iStock/Thinkstock(LOS ANGELES) — The chaos at Los Angeles International Airport on Sunday night, during which passengers breached security doors and spilled out onto the airport tarmac, was sparked by law enforcement detaining a man in a Zorro costume as well as loud emergency locks that sounded like gunshots, officials told ABC News Wednesday.
Panic erupted at the airport after word of a shooting threat spread — later deemed a false alarm. But the false alarm brought travel to a halt and caused delays to pile up into Monday morning.
According to two officials briefed on the investigation, it began when a street actor in a Zorro costume was at the airport picking up a friend.
Law enforcement at the airport became suspicious of him and detained him to for questioning — in full view of people moving through the busy Terminal 7. A small crowd saw the questioning and some of those people began rushing away from the area for fear that this was a security incident in progress, the officials said, and one passenger notified a senior TSA official that there was a security incident ongoing in the terminal.
The TSA agent put out calls to other terminals and checkpoints notifying them of an ongoing security incident in Terminal 7, the officials told ABC News.
The mounting panic caused travelers to rush for emergency exits and doors that lead to the tarmac.
Many of the doors have heavy locking mechanisms that make loud noises when they’re opened, the officials said, and during the panic, the “boom” sound from the emergency locks were mistaken for gunshots.
Within minutes, travelers were posting on social media and calling in emergency reports of gunshots at the airport.
Airport officers responded and secured all nine terminals in under an hour, LAX said. The scare resulted in evacuations from Terminals 1, 4, 6, 7 and 8, LAX officials said. Police conducted a search, later confirming there was no evidence of any shooting and that the incident appeared to be a false alarm.
Now that officials have a complete picture of what occurred, they are looking to determine if “our own tactics contributed to the panic,” one person briefed on the investigation told ABC News.
The officials who described the Sunday night’s events to ABC News stressed that the November 2013 incident in which a TSA agent was killed at LAX is still fresh in the minds of all security personnel at the airport, and as a result, the tendency at LAX is to be more proactive in the face of possible security threats.
ABC News contributor Steve Gomez, who oversaw FBI operations at LAX as the former head of counter-terror investigations at the FBI’s Los Angeles division, noted that “LAX is known as a terrorist target. Given that, when you have a situation [like Sunday] there’s going to be an immediate law enforcement response.”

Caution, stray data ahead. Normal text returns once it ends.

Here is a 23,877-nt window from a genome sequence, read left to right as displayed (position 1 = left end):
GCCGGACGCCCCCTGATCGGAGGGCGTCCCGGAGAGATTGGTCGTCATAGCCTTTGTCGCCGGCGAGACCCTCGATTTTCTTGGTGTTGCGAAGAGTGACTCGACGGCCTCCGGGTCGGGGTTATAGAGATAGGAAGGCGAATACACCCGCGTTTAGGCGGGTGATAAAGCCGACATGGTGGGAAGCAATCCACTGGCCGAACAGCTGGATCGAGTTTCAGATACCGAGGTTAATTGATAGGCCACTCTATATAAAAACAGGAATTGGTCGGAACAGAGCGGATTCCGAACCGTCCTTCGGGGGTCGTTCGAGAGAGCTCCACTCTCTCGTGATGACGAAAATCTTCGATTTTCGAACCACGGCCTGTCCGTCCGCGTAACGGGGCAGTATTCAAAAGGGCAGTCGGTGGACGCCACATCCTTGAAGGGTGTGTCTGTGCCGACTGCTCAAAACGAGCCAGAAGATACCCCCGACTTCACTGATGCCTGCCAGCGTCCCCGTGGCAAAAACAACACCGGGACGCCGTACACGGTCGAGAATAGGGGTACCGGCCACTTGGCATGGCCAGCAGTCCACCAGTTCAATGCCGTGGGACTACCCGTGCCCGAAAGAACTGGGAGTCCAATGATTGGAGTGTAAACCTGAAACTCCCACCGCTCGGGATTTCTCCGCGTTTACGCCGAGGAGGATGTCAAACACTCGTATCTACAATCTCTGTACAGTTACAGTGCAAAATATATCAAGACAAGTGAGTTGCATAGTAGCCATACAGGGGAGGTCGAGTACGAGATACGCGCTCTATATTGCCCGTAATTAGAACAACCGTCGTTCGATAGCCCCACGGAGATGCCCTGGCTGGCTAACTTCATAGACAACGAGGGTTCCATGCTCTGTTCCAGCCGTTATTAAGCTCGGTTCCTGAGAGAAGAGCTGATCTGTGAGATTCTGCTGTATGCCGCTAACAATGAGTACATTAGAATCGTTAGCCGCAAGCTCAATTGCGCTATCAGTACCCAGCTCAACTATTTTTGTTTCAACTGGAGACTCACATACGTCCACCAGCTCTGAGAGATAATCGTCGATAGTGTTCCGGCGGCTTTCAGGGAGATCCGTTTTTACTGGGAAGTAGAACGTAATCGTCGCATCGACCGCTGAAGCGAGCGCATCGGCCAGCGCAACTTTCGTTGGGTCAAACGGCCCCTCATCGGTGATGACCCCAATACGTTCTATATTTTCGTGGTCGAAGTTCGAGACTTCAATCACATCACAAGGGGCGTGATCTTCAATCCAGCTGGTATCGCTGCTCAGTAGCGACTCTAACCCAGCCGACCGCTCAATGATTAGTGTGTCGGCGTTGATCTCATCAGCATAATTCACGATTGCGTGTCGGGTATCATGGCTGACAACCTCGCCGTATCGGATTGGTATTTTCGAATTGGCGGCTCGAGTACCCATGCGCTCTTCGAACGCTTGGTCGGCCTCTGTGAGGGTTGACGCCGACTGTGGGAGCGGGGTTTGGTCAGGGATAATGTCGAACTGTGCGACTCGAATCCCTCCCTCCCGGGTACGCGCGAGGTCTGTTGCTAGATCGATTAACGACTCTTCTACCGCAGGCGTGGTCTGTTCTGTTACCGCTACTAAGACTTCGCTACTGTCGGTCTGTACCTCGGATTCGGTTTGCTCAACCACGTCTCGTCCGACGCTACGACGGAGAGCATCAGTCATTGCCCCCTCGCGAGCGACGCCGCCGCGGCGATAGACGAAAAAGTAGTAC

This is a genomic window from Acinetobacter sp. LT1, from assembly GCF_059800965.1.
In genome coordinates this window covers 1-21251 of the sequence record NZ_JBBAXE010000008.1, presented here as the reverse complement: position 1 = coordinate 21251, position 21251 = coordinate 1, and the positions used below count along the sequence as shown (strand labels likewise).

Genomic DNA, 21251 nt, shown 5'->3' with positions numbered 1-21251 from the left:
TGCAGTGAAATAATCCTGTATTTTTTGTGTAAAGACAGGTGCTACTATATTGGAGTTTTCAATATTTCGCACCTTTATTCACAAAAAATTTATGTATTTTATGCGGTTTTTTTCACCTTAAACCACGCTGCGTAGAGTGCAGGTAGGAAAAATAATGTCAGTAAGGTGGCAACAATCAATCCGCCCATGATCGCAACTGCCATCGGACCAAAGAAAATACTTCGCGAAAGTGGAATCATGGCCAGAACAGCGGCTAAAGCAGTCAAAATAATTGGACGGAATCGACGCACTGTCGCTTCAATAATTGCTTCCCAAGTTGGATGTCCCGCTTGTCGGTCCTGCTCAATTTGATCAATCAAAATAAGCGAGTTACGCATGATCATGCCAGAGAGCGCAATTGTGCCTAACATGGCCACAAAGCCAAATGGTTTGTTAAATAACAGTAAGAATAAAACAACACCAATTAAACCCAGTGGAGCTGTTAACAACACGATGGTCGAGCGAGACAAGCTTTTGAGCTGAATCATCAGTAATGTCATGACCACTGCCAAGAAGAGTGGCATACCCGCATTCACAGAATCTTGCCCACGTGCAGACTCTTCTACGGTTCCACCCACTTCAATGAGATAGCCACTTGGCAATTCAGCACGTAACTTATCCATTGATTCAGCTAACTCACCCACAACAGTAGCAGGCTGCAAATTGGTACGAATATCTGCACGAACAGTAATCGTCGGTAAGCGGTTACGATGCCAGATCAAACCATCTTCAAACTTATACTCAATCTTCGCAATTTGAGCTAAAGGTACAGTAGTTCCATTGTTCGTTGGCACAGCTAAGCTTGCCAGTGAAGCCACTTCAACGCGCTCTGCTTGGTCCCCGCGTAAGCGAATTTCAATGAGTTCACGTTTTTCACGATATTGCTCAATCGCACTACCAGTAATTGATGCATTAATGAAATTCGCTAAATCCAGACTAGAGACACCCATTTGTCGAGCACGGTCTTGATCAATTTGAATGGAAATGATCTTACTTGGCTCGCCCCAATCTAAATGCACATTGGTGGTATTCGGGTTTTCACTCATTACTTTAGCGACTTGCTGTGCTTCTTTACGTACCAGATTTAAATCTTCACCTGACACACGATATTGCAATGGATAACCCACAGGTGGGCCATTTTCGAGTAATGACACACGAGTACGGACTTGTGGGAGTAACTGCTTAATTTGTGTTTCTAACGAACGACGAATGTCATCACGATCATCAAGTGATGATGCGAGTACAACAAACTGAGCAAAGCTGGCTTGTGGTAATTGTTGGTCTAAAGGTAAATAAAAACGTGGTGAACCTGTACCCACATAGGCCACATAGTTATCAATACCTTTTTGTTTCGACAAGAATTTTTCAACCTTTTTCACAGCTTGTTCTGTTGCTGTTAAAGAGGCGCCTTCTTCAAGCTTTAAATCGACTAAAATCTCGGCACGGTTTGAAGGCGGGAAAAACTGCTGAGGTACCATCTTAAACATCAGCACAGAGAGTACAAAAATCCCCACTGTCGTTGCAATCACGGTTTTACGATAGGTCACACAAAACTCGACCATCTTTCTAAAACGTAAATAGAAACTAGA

“Given the nature of the threat to LAX and the circumstances around the world, it’s very important that the information about a potential incident or security incident, that information gets out to everybody,” Gomez said.
While “communication has to move quickly,” Gomez said, “government agencies and their representatives have to be mindful of the accuracy of the information that they are passing around.”
Travelers should also be mindful of their surroundings if a scare like this one arises. “There are two sections when you get to the airport: one is the area before the screening,” Gomez said. “So, when you are arriving at the airport … there’s a certain point where nobody has really been screened so anything’s possible.”
Once you go through screening, “You’re in what they call the sterile environment,” Gomez said. “You have some comfort that everyone’s been screened … [but] if somebody makes it through with a firearm or an explosive … you have to be prepared act: run, hide or fight.”
Gomez recommends to also be aware of exits while you’re sitting at the gate. “There is a way for you to get out of the area that’ll take you down to the tarmac,” he said. “You may be at least out of potential danger from the gate area,” but “you have to be careful of where you’re running to,” because there are still potential dangers like moving vehicles and airplanes, he said.
LAX said enhanced security resources and technology improvements — adopted after the 2013 deadly shooting — “dramatically helped law enforcement respond quickly and effectively” to the active shooter false alarm Sunday. LAX said airport police officers responded to the report less than a minute after they were notified.
“Airport officials are holding several reviews to assess the response to Sunday’s incident and continue to improve effectiveness for active-shooter and false-alarm scenarios,” LAX said.
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